This might be of interest….
Duration of Stretch Does Not Influence the Degree of Force Loss
Following Static Stretching
Source NSCA Conference Abstracts
J.P. Brandenburg, R. West, Applied Neuromuscular Lab, Northern
Illinois University, DeKalb, IL.
There is an emerging body of knowledge consistently indicating
static stretching (SS) acutely and adversely affects muscle
performance. The practical value of this research is questionable
considering the lengthy stretch durations utilized by much of this
literature. It is unclear if stretch durations typical of those used
pre-performance would similarly affect muscle performance.
Additionally, there is a paucity of research examining if a dose-
response relationship exists between stretch duration and the degree
of muscle impairment.
PURPOSE: To determine if SS, using stretch durations more
representative of pre-event routines, affects force production and to
establish if any changes in muscle performance were influenced by the
duration of stretch.
METHODS: Following 2 familiarization sessions, 16 recreationally
trained males and females participated in 2 randomly ordered testing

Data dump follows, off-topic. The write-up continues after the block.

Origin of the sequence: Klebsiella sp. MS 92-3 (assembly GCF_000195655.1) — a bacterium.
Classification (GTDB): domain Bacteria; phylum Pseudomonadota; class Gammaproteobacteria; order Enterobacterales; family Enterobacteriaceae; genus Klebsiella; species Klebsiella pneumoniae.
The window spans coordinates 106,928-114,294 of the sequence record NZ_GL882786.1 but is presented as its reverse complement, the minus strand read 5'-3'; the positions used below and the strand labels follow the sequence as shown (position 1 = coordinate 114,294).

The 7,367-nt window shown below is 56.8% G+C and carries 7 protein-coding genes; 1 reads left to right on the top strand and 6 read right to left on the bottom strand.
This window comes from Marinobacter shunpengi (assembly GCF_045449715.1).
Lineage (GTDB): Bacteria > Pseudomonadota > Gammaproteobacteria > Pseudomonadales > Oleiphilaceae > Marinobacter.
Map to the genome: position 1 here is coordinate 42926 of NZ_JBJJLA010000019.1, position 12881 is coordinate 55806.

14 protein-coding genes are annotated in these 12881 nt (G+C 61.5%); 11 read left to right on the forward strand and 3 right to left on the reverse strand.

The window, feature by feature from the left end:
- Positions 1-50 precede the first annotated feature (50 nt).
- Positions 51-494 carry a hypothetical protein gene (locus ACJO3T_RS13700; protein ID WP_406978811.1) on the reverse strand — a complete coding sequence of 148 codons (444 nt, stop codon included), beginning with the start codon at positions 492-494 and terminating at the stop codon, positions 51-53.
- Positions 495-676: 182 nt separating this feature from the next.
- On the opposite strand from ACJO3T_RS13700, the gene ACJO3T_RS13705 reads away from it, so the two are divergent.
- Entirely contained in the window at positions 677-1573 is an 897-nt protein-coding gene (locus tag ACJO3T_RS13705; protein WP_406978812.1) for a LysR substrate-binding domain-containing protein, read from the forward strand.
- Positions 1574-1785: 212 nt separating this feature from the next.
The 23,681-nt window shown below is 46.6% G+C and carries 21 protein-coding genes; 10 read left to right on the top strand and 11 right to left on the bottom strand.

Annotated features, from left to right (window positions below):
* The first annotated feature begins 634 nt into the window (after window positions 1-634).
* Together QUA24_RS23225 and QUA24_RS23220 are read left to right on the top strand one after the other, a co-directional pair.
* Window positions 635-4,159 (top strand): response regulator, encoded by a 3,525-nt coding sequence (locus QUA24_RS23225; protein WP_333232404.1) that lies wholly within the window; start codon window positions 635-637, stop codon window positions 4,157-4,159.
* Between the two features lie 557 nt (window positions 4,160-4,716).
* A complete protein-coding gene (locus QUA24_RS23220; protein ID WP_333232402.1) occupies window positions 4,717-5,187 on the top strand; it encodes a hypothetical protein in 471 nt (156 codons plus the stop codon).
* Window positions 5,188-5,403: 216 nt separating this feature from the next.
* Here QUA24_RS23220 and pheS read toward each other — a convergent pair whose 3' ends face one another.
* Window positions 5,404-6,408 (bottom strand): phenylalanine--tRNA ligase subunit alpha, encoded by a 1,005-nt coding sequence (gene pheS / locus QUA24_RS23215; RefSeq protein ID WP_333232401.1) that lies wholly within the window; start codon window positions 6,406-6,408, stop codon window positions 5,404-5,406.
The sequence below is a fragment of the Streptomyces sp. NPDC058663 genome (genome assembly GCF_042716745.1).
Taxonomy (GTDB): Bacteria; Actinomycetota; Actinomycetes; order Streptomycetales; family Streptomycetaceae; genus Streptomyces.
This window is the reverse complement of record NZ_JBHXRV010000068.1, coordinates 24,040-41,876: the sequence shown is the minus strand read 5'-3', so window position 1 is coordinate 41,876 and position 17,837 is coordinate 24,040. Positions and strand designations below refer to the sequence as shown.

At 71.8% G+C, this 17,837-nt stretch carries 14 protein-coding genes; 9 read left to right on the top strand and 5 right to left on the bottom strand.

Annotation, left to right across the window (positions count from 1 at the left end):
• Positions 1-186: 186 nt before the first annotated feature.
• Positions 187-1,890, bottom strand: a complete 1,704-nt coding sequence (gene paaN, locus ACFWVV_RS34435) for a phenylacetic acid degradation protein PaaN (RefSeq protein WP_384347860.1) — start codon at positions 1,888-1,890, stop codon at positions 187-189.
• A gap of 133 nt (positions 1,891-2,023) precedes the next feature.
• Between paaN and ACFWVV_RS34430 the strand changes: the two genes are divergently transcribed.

sessions. In each testing session maximal effort hamstring
performance was assessed prior to and immediately after one of two SS
protocols. During one of the SS protocols participants were required
to hold each stretch for 15s (15S) while stretch duration in the
second SS protocol was 30s (30S). Both SS protocols consisted of 3
repetitions of 2 stretching exercises. A Kincom isokinetic
dynamometer was used to assess hamstring performance during
isometric, concentric, and eccentric actions. Testing velocity during
the dynamic actions was 120 deg*s−1.
RESULTS: Isometric force decreased from 241.8 ± 60N to 227.0 ± 60N
following 30S and from 240.1 ± 50.6N to 225.0 ± 52N after 15S. In
response to 15S and 30S, concentric peak torque fell from 133.5 ±
34Nm to 129 ± 33.7Nm and from 138.8 ± 33Nm to 134.9 ± 33Nm,
respectively. Peak eccentric torque in response to 15S was reduced
from 127.8 ± 35Nm to 121.0 ± 33Nm and from 124.8 ± 32Nm to 117.5 ±
33Nm in response to 30S. For each muscle action, a repeated measures
ANOVA revealed a significant main effect of time (pre- vs. post-
stretch, p < 0.05) but no interaction effect (time ?? SS protocol).
CONCLUSION: SS protocols using stretch durations typical of those
employed in pre-event preparation are sufficient to impair muscle
performance and the duration of stretch did not influence the loss in
force. PRACTICAL APPLICATION: Inclusion of SS, even with short
stretch durations (i.e. 15s), in preparation for strength activities
is not appropriate.